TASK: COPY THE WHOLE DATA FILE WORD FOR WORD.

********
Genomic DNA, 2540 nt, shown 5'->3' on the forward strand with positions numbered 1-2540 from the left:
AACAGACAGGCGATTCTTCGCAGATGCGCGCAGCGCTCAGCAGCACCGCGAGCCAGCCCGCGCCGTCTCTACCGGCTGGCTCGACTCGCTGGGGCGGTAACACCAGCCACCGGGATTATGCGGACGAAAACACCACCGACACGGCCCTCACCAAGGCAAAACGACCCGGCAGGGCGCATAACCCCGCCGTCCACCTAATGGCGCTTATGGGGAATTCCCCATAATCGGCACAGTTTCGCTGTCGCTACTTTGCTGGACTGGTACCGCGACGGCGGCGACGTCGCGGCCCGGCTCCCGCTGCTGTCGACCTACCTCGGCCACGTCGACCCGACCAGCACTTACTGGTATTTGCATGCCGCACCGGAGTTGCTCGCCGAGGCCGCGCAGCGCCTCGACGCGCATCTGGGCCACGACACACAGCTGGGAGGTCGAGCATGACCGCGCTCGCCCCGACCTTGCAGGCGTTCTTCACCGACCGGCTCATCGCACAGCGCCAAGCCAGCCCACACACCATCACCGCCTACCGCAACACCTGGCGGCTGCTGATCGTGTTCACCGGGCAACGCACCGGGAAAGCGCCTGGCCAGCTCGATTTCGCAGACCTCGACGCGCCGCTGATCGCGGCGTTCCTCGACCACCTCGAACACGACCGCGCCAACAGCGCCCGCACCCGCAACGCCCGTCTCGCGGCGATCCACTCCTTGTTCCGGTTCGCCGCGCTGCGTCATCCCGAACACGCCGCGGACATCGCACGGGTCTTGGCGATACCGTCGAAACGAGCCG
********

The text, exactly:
Genomic DNA, 2540 nt, shown 5'->3' on the forward strand with positions numbered 1-2540 from the left:
AACAGACAGGCGATTCTTCGCAGATGCGCGCAGCGCTCAGCAGCACCGCGAGCCAGCCCGCGCCGTCTCTACCGGCTGGCTCGACTCGCTGGGGCGGTAACACCAGCCACCGGGATTATGCGGACGAAAACACCACCGACACGGCCCTCACCAAGGCAAAACGACCCGGCAGGGCGCATAACCCCGCCGTCCACCTAATGGCGCTTATGGGGAATTCCCCATAATCGGCACAGTTTCGCTGTCGCTACTTTGCTGGACTGGTACCGCGACGGCGGCGACGTCGCGGCCCGGCTCCCGCTGCTGTCGACCTACCTCGGCCACGTCGACCCGACCAGCACTTACTGGTATTTGCATGCCGCACCGGAGTTGCTCGCCGAGGCCGCGCAGCGCCTCGACGCGCATCTGGGCCACGACACACAGCTGGGAGGTCGAGCATGACCGCGCTCGCCCCGACCTTGCAGGCGTTCTTCACCGACCGGCTCATCGCACAGCGCCAAGCCAGCCCACACACCATCACCGCCTACCGCAACACCTGGCGGCTGCTGATCGTGTTCACCGGGCAACGCACCGGGAAAGCGCCTGGCCAGCTCGATTTCGCAGACCTCGACGCGCCGCTGATCGCGGCGTTCCTCGACCACCTCGAACACGACCGCGCCAACAGCGCCCGCACCCGCAACGCCCGTCTCGCGGCGATCCACTCCTTGTTCCGGTTCGCCGCGCTGCGTCATCCCGAACACGCCGCGGACATCGCACGGGTCTTGGCGATACCGTCGAAACGAGCCG